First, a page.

Bobby Valentine, the rookie manager, promised that the Texas Rangers, the rookie team, would be different.

Different as in five rookie pitchers, and a rookie right fielder who never had played in the minors. Different as in a coaching staff that averages 38 years of age.

Different as in coming to Memorial Stadium, where they'd won only five times in five seasons, and pounding out three home runs and a 12-3 victory over the Baltimore Orioles before 17,545 tonight.

At 6-3, the Rangers not only lead the American League West for the first time since July 17, 1983, but are tied with the New York Yankees for the best record in the American League.

They got 15 hits off three pitchers, with the biggest of those coming from Pete O'Brien, whose three-run homer in the fifth ining broke open a close game and knocked out Scott McGregor (1-1).

They also got a bases-empty homer from third baseman Steve Buechele and a three-run homer from right fielder Pete Incaviglia, his second homer of the season. Incaviglia is trying to make the jump directly from Oklahoma State University, and although he's hitting .114, has two homers against the Orioles.

In all, the Rangers crushed a pitching staff that had been far and away the best in the league, entering the game with a 1.98 ERA.

"It's going to happen sometimes," Orioles Manager Earl Weaver said. "You're going to have about 10 of these a year. It's a shame for the fans, but we'll do it to someone else a number of times. At least, I hope we will."

McGregor had beaten the Rangers Sunday and skipped through the first four innings tonight, allowing a run on two singles. But he ended up yielding seven hits and five runs in 4 2/3 innings, only the second bad performance by an Orioles starter this season.

"I just threw too many balls down the middle," he said. "You can't do that. I just didn't have much control. Unfortunately, I'd pitched four good games in a row, but wasted two of them in Florida."

He said the pitch to O'Brien was "a hanging curveball," which is the worst kind.

Meanwhile, the Rangers got seven survivalist innings from left-hander Mike Mason (1-0), who scattered 10 hits to beat the Orioles for the first time in his career. Baltimore had early leads of 1-0 and 2-1, but the Rangers got him six runs in the fifth and four in the sixth for an 11-2 lead.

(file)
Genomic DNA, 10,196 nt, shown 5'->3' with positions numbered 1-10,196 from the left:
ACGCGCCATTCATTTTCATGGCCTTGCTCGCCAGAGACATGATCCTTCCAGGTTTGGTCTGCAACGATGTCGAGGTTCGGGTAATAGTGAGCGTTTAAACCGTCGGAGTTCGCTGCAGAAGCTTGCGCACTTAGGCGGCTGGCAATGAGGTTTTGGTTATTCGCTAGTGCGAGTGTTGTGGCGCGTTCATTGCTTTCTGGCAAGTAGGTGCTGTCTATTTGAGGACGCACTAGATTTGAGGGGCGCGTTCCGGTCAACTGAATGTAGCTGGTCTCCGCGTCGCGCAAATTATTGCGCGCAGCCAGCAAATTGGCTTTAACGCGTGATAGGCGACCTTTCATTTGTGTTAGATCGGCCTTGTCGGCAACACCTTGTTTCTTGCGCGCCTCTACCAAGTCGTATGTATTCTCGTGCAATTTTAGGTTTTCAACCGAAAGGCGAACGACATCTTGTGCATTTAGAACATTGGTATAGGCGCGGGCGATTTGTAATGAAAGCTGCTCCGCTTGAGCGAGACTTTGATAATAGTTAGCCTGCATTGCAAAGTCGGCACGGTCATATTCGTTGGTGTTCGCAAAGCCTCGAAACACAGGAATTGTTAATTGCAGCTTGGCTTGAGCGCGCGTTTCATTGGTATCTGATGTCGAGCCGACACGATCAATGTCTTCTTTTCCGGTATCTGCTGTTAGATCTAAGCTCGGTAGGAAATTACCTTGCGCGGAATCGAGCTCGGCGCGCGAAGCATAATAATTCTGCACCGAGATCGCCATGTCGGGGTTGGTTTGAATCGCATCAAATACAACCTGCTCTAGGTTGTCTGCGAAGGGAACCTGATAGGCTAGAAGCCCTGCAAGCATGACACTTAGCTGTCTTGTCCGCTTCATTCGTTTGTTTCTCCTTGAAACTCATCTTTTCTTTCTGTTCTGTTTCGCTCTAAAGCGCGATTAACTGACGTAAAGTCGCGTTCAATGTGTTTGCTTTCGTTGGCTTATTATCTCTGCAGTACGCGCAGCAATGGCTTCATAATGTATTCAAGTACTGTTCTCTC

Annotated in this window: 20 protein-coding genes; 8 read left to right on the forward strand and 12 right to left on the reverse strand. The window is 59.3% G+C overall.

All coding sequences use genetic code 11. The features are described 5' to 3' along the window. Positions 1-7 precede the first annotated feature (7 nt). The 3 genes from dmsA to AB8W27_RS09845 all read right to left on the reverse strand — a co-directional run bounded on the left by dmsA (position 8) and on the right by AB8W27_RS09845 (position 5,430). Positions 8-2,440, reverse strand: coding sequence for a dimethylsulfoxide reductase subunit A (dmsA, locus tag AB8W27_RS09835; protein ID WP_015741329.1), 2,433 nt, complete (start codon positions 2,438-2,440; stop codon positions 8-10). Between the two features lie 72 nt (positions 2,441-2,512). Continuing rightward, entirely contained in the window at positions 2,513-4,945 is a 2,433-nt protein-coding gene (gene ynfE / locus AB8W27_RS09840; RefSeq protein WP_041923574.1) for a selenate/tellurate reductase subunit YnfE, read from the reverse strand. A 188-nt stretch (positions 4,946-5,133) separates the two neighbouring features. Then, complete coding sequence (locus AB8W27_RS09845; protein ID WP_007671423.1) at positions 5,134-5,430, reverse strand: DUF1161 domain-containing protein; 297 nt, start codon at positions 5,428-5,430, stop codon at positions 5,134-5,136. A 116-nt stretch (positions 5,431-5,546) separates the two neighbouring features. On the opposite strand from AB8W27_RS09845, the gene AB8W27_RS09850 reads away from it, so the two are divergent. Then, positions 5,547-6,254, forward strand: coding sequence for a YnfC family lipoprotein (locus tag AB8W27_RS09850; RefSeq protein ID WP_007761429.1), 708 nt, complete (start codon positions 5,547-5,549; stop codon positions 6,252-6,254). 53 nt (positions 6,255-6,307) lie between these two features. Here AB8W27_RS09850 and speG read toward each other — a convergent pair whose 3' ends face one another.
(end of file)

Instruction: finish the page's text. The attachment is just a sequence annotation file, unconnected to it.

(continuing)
"Good defense and a lot of runs," Mason said. "The price was right."

The good news for the Orioles was that first baseman Eddie Murray went three for four, and, with five hits in two games, is out of his slump. In two games, he has raised his average from .094 to .200.

In all, the Orioles got a season-high 11 hits, but hit into three double plays and went without a home run for the seventh of 10 games.

"We're hitting the ball, but now we've got to relax a little with men on base," Weaver said. "We could have broken a few games open with the right hit here and there. We're not getting the biggie yet."

The Orioles are hitting .193 with runners in scoring position, but in a 5-5 start their pitching has been good enough to make up for that.

Meanwhile, the Rangers scored 10 or more runs for the third time this season after doing it only five times all last season.

The Orioles got a 1-0 lead in the second inning when Murray singled into right field, went to second on Juan Beniquez's single and scored on designated hitter Mike Young's double to center. Mason struck out Shelby and got Rick Dempsey on a grounder to third to end the inning.

The Rangers tied it in the third inning when Don Slaught led off with a single to left, and McGregor hit Tom Paciorek. Buechele flied to center, but Scott Fletcher singled to center to score Slaught.

Wiggins' speed gave the Orioles a 2-1 lead in the third. He led off with a walk and stole second. Lee Lacy popped out, but, with Ripken at the plate, Wiggins stole third, the Orioles' ninth steal of the season.

Ripken followed with an RBI single to center.

But the Rangers broke it open in the fifth by sending up 11 hitters and getting seven hits to take a 7-2 lead. Slaught and Paciorek singled, and, after McGregor got Buechele and Fletcher on flyouts, Harrah looped a broken-bat single into right to score Slaught.

McGregor then hung the curveball to O'Brien, who put it into the right field seats for his third homer and a 5-2 lead.

Weaver went for Dennis Martinez, who was making his first appearance of the season and pitched like it was, facing four batters and allowing a walk and three singles.

Murray will add a new touch to his wardrobe Saturday night, when he will wear glasses for the first time in his career. He's going to try them (if they're ready) because doctors detected a mild weakness in his right eye . . . The Rangers are 6-19 in Baltimore the last six seasons . . .

The Orioles have committed a league-high 12 errors and are last in the AL in fielding . . . Third baseman Floyd Rayford accepted his rehabilitation assignment to Class AAA Rochester tonight and will play games there Saturday and Sunday. If he has no more problems with his injured left thumb, he'll join the Orioles Monday in Cleveland . . . The Rangers' 12 runs were the most they've ever scored in 160 games against the Orioles.